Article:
What I like about Pairing

It’s easier to learn about how things work. I felt productive the first week I started working at Square and if I have a question about something, there are at least 2 people I can ask.
I like having someone to bounce ideas off of and talking things out. I always have. Starting in high school I found that explaining something to someone else was the best way to confirm that I understood a concept. Having a pair to talk to and debate with is great.
I don’t really like doing code reviews. I do these sometimes because my coworkers will write some code by themselves and everything needs to be reviewed. I feel more comfortable being responsible for code that I helped write than code I reviewed.
I feel more focused when I pair. It’s so much easier to be distracted by the Internet when I’m coding by myself. When I’m working with someone else, I will work with them without interruption for hours.

What I don’t like about Pairing

Too much social interaction. I’m an introvert, I find talking to people for long stretches of time very hard. I miss being able to sit on a couch and listen to music for a couple hours and bang out a feature. I’ve been able to do this every once in a while, but not very often.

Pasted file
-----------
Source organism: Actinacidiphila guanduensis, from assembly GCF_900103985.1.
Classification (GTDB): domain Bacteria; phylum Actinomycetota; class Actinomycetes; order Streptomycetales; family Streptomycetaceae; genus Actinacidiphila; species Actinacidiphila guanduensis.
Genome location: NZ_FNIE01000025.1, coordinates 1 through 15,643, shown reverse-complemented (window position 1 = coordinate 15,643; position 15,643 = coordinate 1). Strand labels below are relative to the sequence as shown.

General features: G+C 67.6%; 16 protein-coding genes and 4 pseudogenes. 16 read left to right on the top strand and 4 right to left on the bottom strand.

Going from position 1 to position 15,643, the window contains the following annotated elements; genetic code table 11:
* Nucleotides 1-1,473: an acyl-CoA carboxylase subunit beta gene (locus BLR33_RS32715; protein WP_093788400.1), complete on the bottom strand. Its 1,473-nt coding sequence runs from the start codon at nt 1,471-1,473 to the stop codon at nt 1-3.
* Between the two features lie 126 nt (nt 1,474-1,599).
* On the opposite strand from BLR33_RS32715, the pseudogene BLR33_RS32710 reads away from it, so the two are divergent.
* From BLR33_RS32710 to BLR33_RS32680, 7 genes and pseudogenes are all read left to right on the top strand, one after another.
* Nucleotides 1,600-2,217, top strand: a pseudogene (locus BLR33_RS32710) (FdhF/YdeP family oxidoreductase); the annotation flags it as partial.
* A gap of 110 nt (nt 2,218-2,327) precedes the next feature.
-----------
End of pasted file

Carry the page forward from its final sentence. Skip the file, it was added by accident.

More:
It can be frustrating. Sometimes I have a hard time communicating with other people. Pairing involves a lot of talking and I get frustrated when I can’t get ideas across. Also, there are days where I don’t like being the one not typing or I don’t like being the one typing. If I’m not typing, I feel like I don’t pay attention as much. If I am typing I don’t like having someone else see all the stupid mistakes I make while I’m coding.
I feel stuck with people. When I first started at Square, everyone who paired would rotate pairs amongst each other every couple of days. Now, pair rotation happens less and there are less people I am allowed to pair with because of a change in team structure. I spend a lot of time working with the same people. I enjoy working with these people, but I do miss working with my other coworkers, who I don’t talk to as much as I used to.

Overall, I really like pairing. If I did it for the rest of my career I think I could be happy doing it, given I enjoy working with the people I pair with.

January 02, 2011

Blog looks different

I finally got around to doing a redesign. It is blue.

July 17, 2010